unexpected intrusion that I was momen
tarily dazed, endfiefore I could decide
on I plan of action, they. had ascended
the door steps, and I knew from the
splinterings of wood that they had al
ready commenced operations to force
an entrance into the house.
By the light of a dark lantern, which
they carried, I discovered that they were
six in number, and all wore heavy black
masks, the more effectually to prevent
recognition in case of discovery. Then
my voice came back to me and thinking
to make up for my youthful years in the
volume of my vome, I yelled out, in
thundering tones :
:Hello! What are you doing there ‘1”
The dark lantern was closed like a.
flesh; but yet I could distinctly define
the dim outline of the robbers as they
stood like dark shadows in contrast with
the white balcony beyond. For a. moment
the stillness of death ensued, when I re
ceived a. reply, uttered in tones I shall
never forget, and with an emphasis that
clearly indicated a urpose to carry out
what was thresteneel) :
“I say, youngster, just you take in
that head of your’n and keep that baby
mouth closed or I'll blow the top of your
held 05 !"
The Ilm-p click of spinal followed,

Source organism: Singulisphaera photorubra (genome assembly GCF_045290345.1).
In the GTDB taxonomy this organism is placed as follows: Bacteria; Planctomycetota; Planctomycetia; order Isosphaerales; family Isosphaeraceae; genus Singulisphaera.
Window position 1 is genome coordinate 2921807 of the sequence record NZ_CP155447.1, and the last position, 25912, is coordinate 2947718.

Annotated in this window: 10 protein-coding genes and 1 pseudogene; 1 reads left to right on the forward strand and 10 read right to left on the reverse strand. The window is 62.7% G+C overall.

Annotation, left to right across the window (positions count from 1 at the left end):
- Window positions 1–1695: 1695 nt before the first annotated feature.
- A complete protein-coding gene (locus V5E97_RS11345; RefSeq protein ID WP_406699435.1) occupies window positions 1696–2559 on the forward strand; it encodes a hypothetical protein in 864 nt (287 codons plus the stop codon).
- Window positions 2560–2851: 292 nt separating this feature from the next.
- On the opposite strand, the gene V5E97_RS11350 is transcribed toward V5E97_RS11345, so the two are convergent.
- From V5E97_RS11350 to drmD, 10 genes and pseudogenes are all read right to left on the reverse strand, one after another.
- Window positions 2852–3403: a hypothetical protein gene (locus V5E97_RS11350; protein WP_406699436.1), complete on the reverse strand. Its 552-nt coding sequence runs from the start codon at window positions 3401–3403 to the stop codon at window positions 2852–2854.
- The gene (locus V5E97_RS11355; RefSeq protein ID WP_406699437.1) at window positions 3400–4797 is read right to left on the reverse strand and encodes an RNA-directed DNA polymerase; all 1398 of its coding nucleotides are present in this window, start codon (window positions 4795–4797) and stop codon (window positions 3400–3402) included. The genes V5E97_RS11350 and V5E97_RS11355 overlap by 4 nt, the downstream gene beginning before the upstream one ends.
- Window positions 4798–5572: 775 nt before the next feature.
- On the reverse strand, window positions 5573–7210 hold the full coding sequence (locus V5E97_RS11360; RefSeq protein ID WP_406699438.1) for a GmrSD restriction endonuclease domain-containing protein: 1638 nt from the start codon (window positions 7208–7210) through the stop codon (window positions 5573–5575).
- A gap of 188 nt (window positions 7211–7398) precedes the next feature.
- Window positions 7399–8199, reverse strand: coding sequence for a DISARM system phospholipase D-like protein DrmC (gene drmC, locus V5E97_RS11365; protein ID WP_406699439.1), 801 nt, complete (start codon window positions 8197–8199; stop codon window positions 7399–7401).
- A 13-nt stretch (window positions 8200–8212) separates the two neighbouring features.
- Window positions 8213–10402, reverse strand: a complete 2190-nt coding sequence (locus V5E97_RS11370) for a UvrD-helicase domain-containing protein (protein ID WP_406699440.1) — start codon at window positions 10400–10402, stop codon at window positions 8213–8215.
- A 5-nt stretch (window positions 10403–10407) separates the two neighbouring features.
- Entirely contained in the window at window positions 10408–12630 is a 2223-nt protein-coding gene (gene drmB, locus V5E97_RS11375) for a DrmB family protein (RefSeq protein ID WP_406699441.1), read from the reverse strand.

3nd you an Manned that. I needed
no mom! warning. Whit shonlcl I do?
I VII st lent 1:01! nhmiliofrom the near
atn bar, tte men-am
Mild?“ nape I'll impmsihlo.
M W Main (In!!! in the very
map: itself.
The that gun. “1' mm. I‘M - good
a. I would m the gun and «Hand
the mto flu- biwer owl The that
all I bl lefl in da- palm-on to Illx‘v
within Ind: daring the long hour- a!
“Guy.“ "up wen a thick u
m and l lad {lrving to
flip lain m "=qu . y nix]
hi no Inch MA by my ru
dc I.“ an: I in! 'xunuu-mly mal
w I. “a 0' In, ml mm
b b M.
“Mg—ll my balm. dun
filing-patina 'md .Inod
“HO.“ in” nu ..-. run a
, words could uttvr it, that the hull-door
‘ Inul ln-su-n successfully form], mnl that
lau- rnblu‘xw: \\"‘rt‘ tlwn actually in the
I rc-rrmm! tn Illl' shelter of my littlu
room. Invkml and lmltud the (1001-, ll prey
tomy worst umn'ohenskms. I remem
bered the cruelty nf those masked mm,
and I' knew that if they nut numlvr me
outright tln-y would by binding and
gagging so torture me as to mukn even
death itself dcsn‘nblo.
0f onn thing 1 was satisfied, that the
snfetv of tho rohhors depended upon my
loving sm-urwl, and to achieve that result
would hethuir first object. If I had a
weapon so that I could have made an
clfort to preserve my life, I would then
have been contented. but the idea of an
unarmed boy heingthus left to the mvrcy
of theso unfi-eling rutfians almost drove
me to distraction.
I heard their footsteps ascending the
stairs, and I proceeded to barricade the
door, when a thought flashed among my
brain. How was it that. it escaped me
so long! The carrier pigeon that. I lnul
just received from Uncle 'l‘oby !—I
would release with n nwssnge; it would
return to Uncle Toby‘s, and I would he
saved, and the robbers foiled m tlwir
snarch for plunder.